The Complete Guide to Rich Snippets and Structured Data for SEO
Getting your website into the Google Knowledge Graph is not a wishful thinking anymore. It’s a necessity.
As we are shifting away from the “keywords” based search, we are entering the world of the semantic entities search. Having good content on your website is a good start. But telling search engines what entities are there on the page in your copy is what people call nowadays “SEO on steroids”.
Probably the quickest and the most reliable way of getting your pages into the Google Knowledge Graph is showing rich snippets for your search results. This is not just mine but also Google’s opinion as you can see from this video here: http://goo.gl/loE0ME
.What are rich snippets? Let’s use the Google’s definition:
"Snippets – the few lines of text that appear under every search result – are designed to give users a sense for what’s on the page and why it’s relevant to their query".
Notice the word “relevant”. Relevant
is the foundation on which the semantic search is built. Traditional search algorithms match your search query with “keywords” extracted from web pages and organise those results in order of relevance. The semantic search on the other side tries to understand your query in more depth showing you more meaningful and relevant results.
(For more information about semantic search visit The Google Semantic Search Community - https://goo.gl/GJwq7o
- where Mr +David Amerland
and +Teodora Petkova
will get you up to speed in no time.)
Looking from a different point of view it is a way for webmasters to “advertise” their pages/products in a better way, thus giving us more information before we decide to click through to a website.
Are we able to see them yet? Hell yeah. For the past 2-3 years or so. Just go to Google and search for “music festivals in London”: https://goo.gl/YNIKIL
Now have a look at the fourth result. See, even if I didn’t tell you would have looked at the fourth result anyway. Although the first result is more relevant to your query – hence the first position in Google – your eyes are automatically drawn to the more organised, in a way more attractive fourth position.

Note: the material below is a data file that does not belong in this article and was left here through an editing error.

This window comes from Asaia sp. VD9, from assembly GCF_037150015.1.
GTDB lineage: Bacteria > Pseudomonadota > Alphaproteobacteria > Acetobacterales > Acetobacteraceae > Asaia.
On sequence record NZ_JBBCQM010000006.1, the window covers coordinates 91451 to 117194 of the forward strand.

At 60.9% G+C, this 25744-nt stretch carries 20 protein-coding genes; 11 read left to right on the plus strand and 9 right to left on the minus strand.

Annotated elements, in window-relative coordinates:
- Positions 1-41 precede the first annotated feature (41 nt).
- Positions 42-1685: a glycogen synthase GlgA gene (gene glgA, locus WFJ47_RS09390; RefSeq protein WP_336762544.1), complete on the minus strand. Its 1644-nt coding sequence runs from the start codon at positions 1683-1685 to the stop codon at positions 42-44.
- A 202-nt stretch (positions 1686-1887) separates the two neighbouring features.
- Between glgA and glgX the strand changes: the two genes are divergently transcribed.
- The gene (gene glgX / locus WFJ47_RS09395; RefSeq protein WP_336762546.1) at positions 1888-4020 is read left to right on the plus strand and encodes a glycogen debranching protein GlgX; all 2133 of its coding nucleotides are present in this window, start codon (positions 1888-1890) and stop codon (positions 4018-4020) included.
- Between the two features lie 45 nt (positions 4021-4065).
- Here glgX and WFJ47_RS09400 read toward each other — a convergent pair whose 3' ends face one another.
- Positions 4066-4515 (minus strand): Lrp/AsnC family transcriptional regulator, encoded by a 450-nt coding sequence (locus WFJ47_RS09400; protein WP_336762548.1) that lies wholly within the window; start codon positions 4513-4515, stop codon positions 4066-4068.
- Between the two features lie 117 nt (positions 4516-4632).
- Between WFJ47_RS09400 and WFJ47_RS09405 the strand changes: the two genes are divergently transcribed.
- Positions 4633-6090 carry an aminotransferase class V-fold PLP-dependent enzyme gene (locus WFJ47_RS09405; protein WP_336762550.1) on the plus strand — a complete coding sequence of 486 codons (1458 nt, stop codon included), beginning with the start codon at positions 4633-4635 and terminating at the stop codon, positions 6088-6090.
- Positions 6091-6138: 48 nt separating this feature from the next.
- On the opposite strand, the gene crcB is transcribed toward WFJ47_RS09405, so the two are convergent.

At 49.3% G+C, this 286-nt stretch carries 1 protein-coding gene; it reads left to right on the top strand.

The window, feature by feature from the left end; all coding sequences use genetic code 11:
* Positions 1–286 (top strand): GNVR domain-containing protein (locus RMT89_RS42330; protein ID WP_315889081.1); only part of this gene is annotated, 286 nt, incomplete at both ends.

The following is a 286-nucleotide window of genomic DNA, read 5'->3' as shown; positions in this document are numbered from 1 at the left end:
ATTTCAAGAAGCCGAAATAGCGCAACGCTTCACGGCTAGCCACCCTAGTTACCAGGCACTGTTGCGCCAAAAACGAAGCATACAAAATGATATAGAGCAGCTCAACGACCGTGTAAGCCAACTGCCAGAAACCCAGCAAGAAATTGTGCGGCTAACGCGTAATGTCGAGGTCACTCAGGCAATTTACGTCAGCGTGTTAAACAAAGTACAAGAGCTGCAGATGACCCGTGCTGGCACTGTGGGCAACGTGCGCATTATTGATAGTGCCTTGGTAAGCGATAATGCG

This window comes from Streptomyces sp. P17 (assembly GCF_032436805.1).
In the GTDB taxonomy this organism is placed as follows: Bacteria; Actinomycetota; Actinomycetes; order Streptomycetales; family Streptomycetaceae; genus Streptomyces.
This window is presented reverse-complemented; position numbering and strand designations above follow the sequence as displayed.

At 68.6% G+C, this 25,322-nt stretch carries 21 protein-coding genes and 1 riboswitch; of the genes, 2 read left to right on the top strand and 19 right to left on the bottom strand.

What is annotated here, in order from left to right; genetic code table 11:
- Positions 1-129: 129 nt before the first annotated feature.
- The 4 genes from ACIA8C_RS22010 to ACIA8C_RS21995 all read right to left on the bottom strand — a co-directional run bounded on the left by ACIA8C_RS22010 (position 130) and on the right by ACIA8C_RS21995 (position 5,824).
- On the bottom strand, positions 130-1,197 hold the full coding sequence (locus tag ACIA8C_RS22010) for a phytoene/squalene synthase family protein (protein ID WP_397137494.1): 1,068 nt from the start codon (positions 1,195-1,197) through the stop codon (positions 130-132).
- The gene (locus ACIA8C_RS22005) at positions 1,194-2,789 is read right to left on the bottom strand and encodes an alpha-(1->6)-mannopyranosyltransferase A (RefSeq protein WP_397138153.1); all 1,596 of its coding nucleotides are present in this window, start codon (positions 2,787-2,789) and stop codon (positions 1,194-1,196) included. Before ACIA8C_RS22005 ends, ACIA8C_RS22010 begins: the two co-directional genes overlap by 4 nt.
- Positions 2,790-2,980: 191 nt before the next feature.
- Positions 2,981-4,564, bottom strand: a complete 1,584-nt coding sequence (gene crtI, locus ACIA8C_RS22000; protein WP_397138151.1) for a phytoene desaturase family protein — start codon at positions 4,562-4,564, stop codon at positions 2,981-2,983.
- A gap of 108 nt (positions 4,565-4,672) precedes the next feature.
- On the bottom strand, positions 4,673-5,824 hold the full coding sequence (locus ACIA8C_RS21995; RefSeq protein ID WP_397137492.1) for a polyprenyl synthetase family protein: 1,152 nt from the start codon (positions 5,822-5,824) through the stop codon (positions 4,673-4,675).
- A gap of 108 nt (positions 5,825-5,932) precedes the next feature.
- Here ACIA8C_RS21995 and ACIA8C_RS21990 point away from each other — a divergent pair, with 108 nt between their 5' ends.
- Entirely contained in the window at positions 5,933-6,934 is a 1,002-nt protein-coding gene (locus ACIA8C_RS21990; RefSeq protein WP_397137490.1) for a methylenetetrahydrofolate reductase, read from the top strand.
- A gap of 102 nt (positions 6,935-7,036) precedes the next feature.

Another example will be looking for a tomato soup – http://goo.gl/FB58J7
– as your eyes are automatically drawn to the picture. Especially if you are hungry.
Not even intentionally we’ve already tapped in the main benefits of the rich snippets.
1. More visual, eye-catching results in the SERPS (Search engine results page)
2. More visual and more relevant information will probably increase the CTR – click through rate. Having a peek before visiting a page will definitely decrease the bounce rate of a particular page. Google says bounce rate is not considered when ranking a page, but I am not so sure. Since introducing Panda 4.0. we see increase ranking for pages based on the so-called “user signals”. One of those signals is the “SERP Return Rate” (the proportion of searchers going back to the search engine results page after having clicked on a link – which suggests they did not find what they were searching for). Or in other words, no relevance. Do you see the benefit of allowing the searcher to know what to expect on your page?
3. Rich snippets will not only increase your CTR, but it will also bring more “qualified” traffic too. The people visiting your pages (especially e-commerce) are making an educated decision to click through to your website knowing your product, pricing and availability in advance. They wouldn’t have clicked on your link if they didn’t want to make a purchase. Going even more backwards they wouldn’t have been even online looking for your product-specific term.
Tip: Feels like I have to give you an advice here: know your customers.Rich Snippets: How to Implement?
I will try to be as less geeky as possible and I also promise to show you the easiest method.Read the whole article here: http://royalsofia.com/the-complete-guide-to-rich-snippets/ #seo #digitalmarketing #keywords